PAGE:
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CDP: The vendors

Downtime to recover terabytes of data can cost a company dearly in terms of income (and customer satisfaction). Continuous data protection (CDP) is emerging as an attractive supplement to traditional backup schemes when downtime isn't an option. It's clear that CDP isn't a perfect or universal backup solution. Some implementations involve agents, or can impact network performance. CDP users must also watch for potential configuration and interoperability issues. But CDP solutions are appearing and proving themselves in very demanding enterprise applications.

At this point, continuous data protection CDP products are currently available (or in development) from a selection of relatively small but aggressive vendors including -- in no particular order -- Storactive Inc., Mendocino Software, Revivio Inc., Asempra Technologies, TimeSpring Software Corp., XOsoft, and Network Appliance Inc. (NetApp). (NetApp recently acquired Alacritus and touts a snapshot-based approach). While NetApp, Asempra and a few other vendors are staying mum on emerging features, it's clear that each vendor is pushing hard to mold this fledgling technology to its own vision, and this has led to some early differentiation between products.

More than just a timeline

A number of vendors stress the idea of "recovery management" rather than simply CDP. The idea is that CDP tracks a timeline -- you see logs, but it's hard to tell what was taking place within the applications that CDP was protecting. Users are often left to discover the optimum point through trial and error. Mendocino seeks to remedy this by annotating the CDP timeline with tangible application activities. "We do leverage 'true' CDP technology, but we're collecting information from the applications all the time, and we're using that to annotate the timeline with labels so you know what was going on," Bergener says. "You could go back to any previous point in time with our product, or you could go back to some 'marked' point."

CDP Vendors



Mendocino Software










NetApp (which recently acquired Alacritus)



TimeSpring also emphasizes the "manageability" in its TimeData software product, allowing users to inspect and test data offline without impacting the production system. Both TimeSpring and Mendocino have suggested that such "offline replication" capability offers additional benefits to an enterprise beyond "data protection" -- such as replicating a current database into a business intelligence application or replicating the most recent system image into a lab for patch or upgrade testing.

Products address specific applications

Some CDP vendors are striving for success by addressing more specific applications in their products. Storactive touts its client-server LiveBackup software product for automatic data backup, file recovery and disaster recovery on Windows-based PCs. Storactive's LiveServ software CDP product protects Microsoft Exchange servers (for e-mail backup and recovery) -- allowing recovery of individual e-mails. TimeSpring products are also software centric, offering versions of TimeData for SQL Server (database protection), the NT file system (general file protection under Windows) and Exchange (e-mail protection). XOsoft offers a third software solution called WANSync, specifically geared toward CDP between remote offices (a stand alone version of its CDP technology called Enterprise Rewinder is also available).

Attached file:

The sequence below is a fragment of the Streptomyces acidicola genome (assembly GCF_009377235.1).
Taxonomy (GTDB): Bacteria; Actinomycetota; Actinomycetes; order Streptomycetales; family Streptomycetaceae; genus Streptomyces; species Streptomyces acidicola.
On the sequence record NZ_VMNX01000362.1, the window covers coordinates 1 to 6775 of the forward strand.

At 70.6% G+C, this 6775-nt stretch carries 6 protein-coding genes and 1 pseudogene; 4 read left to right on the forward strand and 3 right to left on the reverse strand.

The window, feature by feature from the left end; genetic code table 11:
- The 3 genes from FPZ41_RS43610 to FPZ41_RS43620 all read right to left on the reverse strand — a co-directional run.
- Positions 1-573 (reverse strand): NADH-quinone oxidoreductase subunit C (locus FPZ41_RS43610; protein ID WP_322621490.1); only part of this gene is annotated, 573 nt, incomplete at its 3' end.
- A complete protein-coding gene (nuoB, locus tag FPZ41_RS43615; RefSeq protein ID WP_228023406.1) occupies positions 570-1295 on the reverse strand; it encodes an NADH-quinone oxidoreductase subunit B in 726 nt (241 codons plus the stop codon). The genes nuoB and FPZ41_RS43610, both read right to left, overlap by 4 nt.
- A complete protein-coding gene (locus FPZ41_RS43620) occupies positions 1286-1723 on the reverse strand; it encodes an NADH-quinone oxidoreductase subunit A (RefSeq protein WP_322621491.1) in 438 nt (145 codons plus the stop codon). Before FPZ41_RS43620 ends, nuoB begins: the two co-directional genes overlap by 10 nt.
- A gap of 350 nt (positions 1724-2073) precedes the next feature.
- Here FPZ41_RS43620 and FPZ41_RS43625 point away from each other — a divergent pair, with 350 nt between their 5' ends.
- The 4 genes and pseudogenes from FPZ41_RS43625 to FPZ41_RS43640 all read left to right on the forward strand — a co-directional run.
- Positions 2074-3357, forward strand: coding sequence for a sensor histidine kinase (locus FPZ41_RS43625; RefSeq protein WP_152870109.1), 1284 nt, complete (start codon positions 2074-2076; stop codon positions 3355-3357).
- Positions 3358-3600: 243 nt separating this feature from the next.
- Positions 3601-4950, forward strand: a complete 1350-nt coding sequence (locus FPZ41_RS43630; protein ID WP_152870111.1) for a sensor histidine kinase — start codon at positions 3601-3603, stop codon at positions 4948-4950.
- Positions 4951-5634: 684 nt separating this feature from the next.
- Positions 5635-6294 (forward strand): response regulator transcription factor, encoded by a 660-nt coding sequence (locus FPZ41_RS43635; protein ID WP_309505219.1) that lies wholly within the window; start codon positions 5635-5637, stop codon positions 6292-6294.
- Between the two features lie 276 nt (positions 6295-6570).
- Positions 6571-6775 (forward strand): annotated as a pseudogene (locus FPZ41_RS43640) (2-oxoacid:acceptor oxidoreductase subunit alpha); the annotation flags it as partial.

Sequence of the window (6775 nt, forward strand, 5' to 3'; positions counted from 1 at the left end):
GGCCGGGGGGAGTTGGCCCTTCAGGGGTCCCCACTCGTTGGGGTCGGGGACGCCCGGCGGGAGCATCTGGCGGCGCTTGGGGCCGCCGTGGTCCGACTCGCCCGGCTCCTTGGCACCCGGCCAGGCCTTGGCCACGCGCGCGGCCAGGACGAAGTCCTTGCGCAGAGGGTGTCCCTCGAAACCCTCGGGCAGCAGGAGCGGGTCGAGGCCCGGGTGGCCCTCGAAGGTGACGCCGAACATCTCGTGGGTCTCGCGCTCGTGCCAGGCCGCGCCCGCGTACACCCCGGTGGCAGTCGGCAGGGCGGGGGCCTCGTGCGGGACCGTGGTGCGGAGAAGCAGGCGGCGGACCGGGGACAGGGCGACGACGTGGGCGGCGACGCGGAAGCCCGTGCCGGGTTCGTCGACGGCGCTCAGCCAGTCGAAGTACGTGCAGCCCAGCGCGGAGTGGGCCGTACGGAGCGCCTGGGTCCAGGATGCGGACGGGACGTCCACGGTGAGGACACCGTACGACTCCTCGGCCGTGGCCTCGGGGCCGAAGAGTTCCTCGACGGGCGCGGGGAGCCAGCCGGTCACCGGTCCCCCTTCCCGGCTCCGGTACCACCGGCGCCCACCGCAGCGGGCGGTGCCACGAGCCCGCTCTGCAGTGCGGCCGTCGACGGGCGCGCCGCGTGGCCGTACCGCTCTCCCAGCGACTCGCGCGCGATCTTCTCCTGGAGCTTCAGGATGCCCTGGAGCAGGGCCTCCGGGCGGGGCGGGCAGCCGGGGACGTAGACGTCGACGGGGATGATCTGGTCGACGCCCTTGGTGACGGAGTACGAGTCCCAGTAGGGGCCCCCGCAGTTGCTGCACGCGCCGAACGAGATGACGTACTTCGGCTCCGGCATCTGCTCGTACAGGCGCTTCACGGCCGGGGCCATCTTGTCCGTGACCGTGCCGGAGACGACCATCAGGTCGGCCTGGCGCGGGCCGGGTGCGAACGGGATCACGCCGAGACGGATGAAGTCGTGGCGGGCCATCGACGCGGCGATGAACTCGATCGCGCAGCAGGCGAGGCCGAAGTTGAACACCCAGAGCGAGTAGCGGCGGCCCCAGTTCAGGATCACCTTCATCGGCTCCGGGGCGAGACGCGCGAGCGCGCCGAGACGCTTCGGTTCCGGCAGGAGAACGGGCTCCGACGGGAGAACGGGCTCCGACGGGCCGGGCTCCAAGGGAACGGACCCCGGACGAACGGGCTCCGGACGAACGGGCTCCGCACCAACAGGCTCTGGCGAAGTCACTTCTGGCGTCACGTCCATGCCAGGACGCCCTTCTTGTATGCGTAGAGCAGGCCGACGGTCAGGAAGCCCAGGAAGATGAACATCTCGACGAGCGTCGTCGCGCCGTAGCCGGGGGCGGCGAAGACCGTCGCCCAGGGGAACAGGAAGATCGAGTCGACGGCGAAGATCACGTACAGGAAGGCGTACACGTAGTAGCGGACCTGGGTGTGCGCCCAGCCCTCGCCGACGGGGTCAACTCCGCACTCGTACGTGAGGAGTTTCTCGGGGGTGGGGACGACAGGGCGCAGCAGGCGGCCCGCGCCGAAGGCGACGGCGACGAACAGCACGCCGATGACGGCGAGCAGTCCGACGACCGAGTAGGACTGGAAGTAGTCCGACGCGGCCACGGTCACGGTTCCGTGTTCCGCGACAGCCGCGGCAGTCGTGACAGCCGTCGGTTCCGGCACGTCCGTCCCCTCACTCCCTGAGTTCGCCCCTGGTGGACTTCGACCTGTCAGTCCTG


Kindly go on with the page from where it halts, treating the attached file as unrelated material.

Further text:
Where TimeSpring, Storactive, XOsoft and others focus on software solutions, companies like Revivio tout the hardware side -- releasing its CPS 1200 (continuous protection system) appliance as a block-based, out-of-band storage solution intended to ease integration concerns and minimize CDP's impact on application performance.

Use care when choosing a product

The bottom line here is that current CDP products are hardly ubiquitous. While all CDP products seek to perform the same essential task of "CDP", their features and focus are typically unique. "Making a product choice can be very difficult," says Brian Babineau, analyst at Enterprise Strategy Group. Product selection will require very careful consideration of business needs and current IT infrastructures. CDP may not be an appropriate choice for companies where lengthy recovery time objectives (RTO) are acceptable. Even when backup window, recovery point objectiveRPO and RTO objectives justify a CDP investment, users must match product offerings to their current IT infrastructure. For example, a Windows-only CDP product may not be suitable for a mixed OS environment. In other cases, a CDP product may be selected based on the need to protect specific enterprise applications, such as Storactive's LiveServ to protect Microsoft Exchange e-mail servers.

The choice of CDP products will be further complicated by the inevitable influence of large IT players. Babineau is already seeing significant movement from some of the largest IT players. "I think that everyone is keyed on the Microsoft Data Protection Manager, just because they announced it about a year ago. And no matter what anybody thinks, they change the economics of software in general," he says. "We'll continue to watch [large players like] Veritas/Symantec, IBM and EMC [Corp.]. But the ones that I've paid attention to have been some of the innovators such as TimeSpring, Revivio and Asempra."

Go to the next page: CDP: User perspectives

Or skip directly to another part of this article:

  • Introduction
  • CDP: An overview
  • CDP: Strengths and weaknesses
  • CDP: The vendors
  • CDP: User perspectives
  • CDP: Future directions
  • Dig Deeper on Disk-based backup

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